- Something else people forget is that you can’t share pickups, play-dates after school or exchange childcare. Mothers are often a child’s main carer 24 hours seven days a week, and can’t just share babysitting, sleepovers and other childcare arrangements in the way you can with children who do not have special needs or disabilities.
- I know a single mother who was told by her local authority, she should give up her job to make up the shortfall in appropriate care for her son. This, after she had struggled to get back into work, came as a real blow especially as they should be ensuring sufficient childcare for children like hers.
- The current job market is so tough many mums feel discrimination is inevitable when they need flexibility or time off to deal with a child’s needs.
- Did you know, only 16 percent of mums of children with Special Needs work compared to 61 percent of other mothers?
- Families with a disabled child pay at least 5 times more towards childcare costs than parents without a disabled child.
- Women are almost 3 times more likely to start their own business or be self-employed than men. Mumpreneurs, contribute £7.4bn to the economy each year.
How to make it work?
Some of those women setting up businesses are mothers of children with special needs or disabilities – they are not doing it because it is ideal, but because it is the ONLY choice open to them! It is though necessity!
It’s not the easy option. But we do it because working for someone else who doesn’t understand is even tougher than going out there on your own! At least with Rosy & Bo, I work from home at all sorts of odd hours of the day and night – snatched where I can so it fits around my children and I can also call on the support of two colleagues when I’m in a tight squeeze.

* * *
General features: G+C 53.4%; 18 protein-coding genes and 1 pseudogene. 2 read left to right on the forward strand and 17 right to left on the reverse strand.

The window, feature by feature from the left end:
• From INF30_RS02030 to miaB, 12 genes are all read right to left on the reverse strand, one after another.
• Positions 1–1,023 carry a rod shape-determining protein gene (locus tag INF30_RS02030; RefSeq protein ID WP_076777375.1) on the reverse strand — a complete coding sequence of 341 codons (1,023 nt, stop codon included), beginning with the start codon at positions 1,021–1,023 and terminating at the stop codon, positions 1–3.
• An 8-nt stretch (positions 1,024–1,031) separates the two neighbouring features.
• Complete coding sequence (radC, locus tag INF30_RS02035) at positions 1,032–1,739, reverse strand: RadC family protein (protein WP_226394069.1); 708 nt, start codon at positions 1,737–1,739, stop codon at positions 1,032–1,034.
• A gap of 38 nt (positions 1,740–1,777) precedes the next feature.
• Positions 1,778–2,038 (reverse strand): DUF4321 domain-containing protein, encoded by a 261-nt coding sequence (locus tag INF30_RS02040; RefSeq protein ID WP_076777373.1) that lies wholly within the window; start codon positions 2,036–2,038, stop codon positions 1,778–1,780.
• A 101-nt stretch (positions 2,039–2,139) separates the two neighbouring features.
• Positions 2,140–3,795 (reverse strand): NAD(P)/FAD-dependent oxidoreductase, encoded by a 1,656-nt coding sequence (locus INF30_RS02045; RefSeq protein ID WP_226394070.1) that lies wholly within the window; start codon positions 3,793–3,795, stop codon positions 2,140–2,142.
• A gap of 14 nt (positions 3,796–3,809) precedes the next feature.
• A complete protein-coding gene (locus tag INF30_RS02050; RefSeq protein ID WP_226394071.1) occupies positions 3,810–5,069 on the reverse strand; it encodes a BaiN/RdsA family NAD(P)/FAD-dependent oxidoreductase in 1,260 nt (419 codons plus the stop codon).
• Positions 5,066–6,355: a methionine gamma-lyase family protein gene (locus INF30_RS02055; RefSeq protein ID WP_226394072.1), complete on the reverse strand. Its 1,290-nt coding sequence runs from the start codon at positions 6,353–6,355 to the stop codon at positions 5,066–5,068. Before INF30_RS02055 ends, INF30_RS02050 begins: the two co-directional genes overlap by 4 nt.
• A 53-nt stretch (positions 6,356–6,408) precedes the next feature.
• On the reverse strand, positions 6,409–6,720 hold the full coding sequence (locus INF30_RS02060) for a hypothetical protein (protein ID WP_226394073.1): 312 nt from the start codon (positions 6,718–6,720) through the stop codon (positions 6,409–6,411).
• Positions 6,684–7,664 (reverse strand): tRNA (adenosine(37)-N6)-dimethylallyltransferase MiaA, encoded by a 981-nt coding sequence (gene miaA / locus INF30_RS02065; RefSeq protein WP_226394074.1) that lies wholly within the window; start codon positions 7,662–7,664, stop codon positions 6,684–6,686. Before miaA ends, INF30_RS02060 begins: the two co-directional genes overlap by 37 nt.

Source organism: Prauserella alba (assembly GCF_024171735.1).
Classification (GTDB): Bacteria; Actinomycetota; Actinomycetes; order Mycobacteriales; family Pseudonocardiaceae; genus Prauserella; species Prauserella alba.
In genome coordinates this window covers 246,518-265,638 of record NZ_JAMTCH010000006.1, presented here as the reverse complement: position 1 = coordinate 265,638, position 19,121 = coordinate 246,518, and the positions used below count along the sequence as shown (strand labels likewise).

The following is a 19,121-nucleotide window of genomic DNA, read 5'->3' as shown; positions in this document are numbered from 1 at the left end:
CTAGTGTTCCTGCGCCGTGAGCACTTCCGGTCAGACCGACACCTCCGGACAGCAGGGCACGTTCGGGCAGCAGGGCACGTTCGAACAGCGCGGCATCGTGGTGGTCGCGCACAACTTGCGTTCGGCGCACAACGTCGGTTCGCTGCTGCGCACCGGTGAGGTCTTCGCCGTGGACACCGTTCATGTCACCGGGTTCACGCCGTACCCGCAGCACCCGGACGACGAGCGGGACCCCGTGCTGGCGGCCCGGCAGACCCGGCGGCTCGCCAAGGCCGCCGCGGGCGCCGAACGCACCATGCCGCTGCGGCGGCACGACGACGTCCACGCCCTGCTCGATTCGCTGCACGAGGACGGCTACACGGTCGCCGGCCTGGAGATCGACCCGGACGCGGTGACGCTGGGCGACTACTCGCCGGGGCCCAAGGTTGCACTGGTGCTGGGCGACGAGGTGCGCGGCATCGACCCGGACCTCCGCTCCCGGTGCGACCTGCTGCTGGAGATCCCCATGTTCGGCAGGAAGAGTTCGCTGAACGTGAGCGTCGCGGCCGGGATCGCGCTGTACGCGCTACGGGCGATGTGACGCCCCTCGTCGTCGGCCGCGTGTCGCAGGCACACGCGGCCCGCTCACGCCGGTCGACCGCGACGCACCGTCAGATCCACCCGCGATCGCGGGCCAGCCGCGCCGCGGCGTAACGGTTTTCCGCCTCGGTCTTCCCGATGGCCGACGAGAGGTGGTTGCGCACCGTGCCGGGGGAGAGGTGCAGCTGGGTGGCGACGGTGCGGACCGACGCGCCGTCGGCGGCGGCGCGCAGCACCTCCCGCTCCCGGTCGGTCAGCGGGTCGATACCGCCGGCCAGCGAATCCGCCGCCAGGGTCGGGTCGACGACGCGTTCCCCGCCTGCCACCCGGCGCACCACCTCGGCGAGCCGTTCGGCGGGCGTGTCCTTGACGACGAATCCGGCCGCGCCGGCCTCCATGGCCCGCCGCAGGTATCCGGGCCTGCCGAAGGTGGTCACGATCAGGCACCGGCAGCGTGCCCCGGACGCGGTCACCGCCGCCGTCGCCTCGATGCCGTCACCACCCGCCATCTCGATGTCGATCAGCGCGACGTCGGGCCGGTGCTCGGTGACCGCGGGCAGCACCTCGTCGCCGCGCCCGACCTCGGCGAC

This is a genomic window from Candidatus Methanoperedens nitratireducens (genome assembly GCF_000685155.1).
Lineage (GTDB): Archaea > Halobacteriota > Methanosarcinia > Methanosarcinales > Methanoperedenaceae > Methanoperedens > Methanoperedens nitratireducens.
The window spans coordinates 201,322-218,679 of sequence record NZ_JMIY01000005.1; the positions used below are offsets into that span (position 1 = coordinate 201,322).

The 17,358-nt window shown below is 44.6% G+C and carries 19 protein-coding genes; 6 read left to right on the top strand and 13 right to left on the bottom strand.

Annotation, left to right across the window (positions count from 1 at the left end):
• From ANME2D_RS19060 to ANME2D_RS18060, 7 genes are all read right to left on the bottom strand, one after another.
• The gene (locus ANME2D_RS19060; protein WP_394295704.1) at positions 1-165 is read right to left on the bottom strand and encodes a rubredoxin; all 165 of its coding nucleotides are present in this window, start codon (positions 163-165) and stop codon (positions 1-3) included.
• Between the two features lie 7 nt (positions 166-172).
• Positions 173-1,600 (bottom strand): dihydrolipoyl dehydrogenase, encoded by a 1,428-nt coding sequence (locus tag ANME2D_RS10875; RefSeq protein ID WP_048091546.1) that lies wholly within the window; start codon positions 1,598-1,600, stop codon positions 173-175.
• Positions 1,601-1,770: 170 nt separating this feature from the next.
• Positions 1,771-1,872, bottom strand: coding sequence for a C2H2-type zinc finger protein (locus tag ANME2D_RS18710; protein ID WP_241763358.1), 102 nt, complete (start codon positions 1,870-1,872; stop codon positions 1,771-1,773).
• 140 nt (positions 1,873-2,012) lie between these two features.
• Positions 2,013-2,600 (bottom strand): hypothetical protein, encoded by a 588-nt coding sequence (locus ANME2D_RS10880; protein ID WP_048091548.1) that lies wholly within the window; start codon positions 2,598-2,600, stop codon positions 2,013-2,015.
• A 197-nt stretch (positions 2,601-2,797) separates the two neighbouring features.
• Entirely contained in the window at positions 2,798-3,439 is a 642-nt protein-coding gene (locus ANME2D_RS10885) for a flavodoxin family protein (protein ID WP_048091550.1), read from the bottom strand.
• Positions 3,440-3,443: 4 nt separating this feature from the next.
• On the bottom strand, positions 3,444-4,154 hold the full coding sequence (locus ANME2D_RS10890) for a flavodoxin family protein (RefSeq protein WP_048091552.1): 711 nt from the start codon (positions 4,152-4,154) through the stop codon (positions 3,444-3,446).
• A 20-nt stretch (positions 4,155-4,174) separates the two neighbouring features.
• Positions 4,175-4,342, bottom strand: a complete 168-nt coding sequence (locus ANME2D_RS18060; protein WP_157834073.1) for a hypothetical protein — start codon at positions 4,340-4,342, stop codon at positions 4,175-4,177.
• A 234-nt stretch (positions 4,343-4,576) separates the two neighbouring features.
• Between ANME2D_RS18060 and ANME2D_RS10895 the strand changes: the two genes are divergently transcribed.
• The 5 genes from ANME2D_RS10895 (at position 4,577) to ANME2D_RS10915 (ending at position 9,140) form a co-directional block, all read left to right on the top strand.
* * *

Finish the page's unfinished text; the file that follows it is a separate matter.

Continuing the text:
Another mum told me, the only way she had managed to stay in work was by reducing her hours, taking a demotion to allow her to have a more flexible job & by having a wonderful employer and colleagues who are always willing to help her out if they can.
What we can bring to the workplace?
I have been challenged and pushed to my limits bringing up a child with special needs. I’ve grown tremendously as a person, and developed a soft heart and empathy for others in a way I never would have without her.
It teaches you perspective, priorities and patience like nothing else.
We are resilient, resourceful, adaptable, great negotiators, formidable advocates and extremely hard workers.
What needs to change?
The main issues that, if we can find the energy, need to get someone to listen to, are:
- Better access to specialist childcare that should be as affordable as it is for children without disabilities.
- Employee rights to flexible working so allowances can be made to take time off for appointments, illness and support for the emotional wellbeing of parents and children.
- Career counselling and a re-training grant to help long-term carers get back into work would be very valuable and so appreciated by many mothers like me.
Me? Well… I was left with few options… Here and there I looked for other opportunities – working freelance, franchise businesses, all sorts of things… but so many things were closed to me. I resigned myself to being at home full-time or looking for poorly paid part-time, term-time only work.
But against all notions of sense, I decided to become my own boss and set up Rosy & Bo! My own business would allow me to fit in my mothering and caring commitments. Give me a sense of identity again and hopefully an income.
But I wanted to use everything I had learnt about family life from a special needs perspective. Rosy & Bo was a way to combine all that knowledge and empathy with a real desire to bring a bit of gorgeousness to the world of special needs and disability.
Frankly, I can only do this because I have the support of two other fantastic women co-founders, two glorious grannies who lend a hand and a husband prepared to help me make it all work and cook the odd delicious omelette! It’s feels like walking a tightrope, but I know how lucky I am – many mums simply don’t have the chance.